This series of blogs has been a long and winding road leading to the release of the RSA Archer GRC Reference Architecture.  The following graphic has been developed by RSA Archer GRC strategy team in collaboration with the Archer Customer Advisory Council as a simple notation of GRC programs. 

 

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My four postulates to the Groove Theory were meant to summarize what is encapsulated within the picture:

Postulate #1:  Optimizing Business Performance is the end goal; Visibility and Accountability is the method” highlights that optimizing business execution by providing management with visibility, efficiency, collaboration and accountability across the enterprise is the final objective of GRC.  The overlay and output of the program at the top of illustration identifies these outputs.

 

Postulate #2:  The more pieces of the business involved; the more complex the challenge but the greater the value” admits that GRC can turn complex as more pieces of the business are brought into the program.  The layers of Management, Functions and Operations depicted on the front of the cylinder shows this critical connection and when this bond is built, the value begins to truly impact the organization.

 

Postulate #3:  Great GRC programs are founded on Key Processes that guide the organization, make the end goals of risk and compliance personal and ultimately become part of the culture of the organization” underscores the need to have integrated, defined and responsive processes that bring cohesion to the GRC program.  This is denoted by both the GRC core of the cylinder and the flow of arrows indicating a continuous GRC lifecycle that connects GRC efforts through all layers of the organization.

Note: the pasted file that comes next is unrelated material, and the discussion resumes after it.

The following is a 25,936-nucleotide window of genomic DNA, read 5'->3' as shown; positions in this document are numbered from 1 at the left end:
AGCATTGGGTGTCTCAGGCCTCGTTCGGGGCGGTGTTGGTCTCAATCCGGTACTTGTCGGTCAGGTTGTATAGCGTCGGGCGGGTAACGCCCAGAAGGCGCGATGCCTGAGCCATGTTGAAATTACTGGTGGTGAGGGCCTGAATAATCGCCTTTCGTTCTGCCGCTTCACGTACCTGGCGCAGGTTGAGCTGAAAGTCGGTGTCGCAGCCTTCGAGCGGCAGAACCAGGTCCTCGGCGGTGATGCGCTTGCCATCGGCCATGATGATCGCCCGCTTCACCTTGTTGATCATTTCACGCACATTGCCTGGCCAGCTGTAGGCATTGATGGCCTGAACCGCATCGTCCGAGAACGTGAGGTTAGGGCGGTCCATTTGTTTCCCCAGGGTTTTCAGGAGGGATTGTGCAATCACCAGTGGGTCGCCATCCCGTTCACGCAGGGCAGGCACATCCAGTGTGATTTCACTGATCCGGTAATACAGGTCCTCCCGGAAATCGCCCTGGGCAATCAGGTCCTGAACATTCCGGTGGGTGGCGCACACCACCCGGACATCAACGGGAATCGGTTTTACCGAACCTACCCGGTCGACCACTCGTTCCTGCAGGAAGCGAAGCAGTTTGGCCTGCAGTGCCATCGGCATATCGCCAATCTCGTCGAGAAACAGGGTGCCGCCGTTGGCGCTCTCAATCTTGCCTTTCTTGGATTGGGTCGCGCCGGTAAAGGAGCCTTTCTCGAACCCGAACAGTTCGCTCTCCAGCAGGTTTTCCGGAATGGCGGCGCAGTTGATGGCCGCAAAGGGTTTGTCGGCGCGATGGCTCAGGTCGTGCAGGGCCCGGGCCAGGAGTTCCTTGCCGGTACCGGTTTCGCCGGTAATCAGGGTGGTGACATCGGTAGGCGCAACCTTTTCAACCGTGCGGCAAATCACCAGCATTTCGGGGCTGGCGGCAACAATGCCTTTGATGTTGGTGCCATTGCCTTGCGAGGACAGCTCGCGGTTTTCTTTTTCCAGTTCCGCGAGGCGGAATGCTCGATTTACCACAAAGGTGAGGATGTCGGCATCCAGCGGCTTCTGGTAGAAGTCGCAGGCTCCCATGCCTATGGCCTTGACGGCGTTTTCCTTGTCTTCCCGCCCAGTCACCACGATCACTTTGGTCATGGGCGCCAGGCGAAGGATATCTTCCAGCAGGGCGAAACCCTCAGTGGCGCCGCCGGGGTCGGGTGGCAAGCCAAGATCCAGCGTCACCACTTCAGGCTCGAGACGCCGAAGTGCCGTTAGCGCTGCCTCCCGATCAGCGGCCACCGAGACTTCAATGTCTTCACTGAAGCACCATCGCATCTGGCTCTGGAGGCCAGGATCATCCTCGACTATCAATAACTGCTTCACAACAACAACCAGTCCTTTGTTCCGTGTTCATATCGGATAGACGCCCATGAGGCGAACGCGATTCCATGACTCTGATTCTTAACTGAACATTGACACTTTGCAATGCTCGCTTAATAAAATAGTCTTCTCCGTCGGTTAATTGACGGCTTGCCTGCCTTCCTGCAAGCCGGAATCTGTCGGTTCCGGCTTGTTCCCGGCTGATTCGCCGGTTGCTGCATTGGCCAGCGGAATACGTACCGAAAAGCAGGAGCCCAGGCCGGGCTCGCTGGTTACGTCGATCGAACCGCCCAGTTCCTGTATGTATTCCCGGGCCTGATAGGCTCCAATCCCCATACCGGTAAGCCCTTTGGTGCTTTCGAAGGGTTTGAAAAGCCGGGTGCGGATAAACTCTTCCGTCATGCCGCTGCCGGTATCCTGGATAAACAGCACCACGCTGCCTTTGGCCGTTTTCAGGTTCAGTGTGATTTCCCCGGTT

And finally, Postulate #4:  The transactions and operations of the business come first and GRC must provide the framework to explore and exploit opportunities” recognizes that the GRC program must connect with the day to day business through the Transactions and Infrastructure that forms the foundation of the entire program.

 

The objective of the Reference Architecture is to help place processes, technology, projects or other components of a GRC program in the context of the bigger picture.  While the graphic may seem simple, it provides a multi-dimensional background to define where efforts are being initiated and help frame the discussion.   A picture may be worth a 1000 words but a concept as complex as GRC is difficult to capture in one picture.   Therefore, the Reference Architecture is just one tool available to help guide or frame a GRC program.

 

For those of you with access to the RSA Archer Community, I am pleased to offer this white paper, published in collaboration with the Archer Customer Advisory Council, as an overview of the architecture.  The paper also includes Guiding Principles and Key Objectives for GRC programs.  I hope this illustration, along with the “philosophical” framework with which the work was based, can help your organization create its own song sheet for its own masterpiece symphony – “Concerto No. 1 in GRC Major (success)”.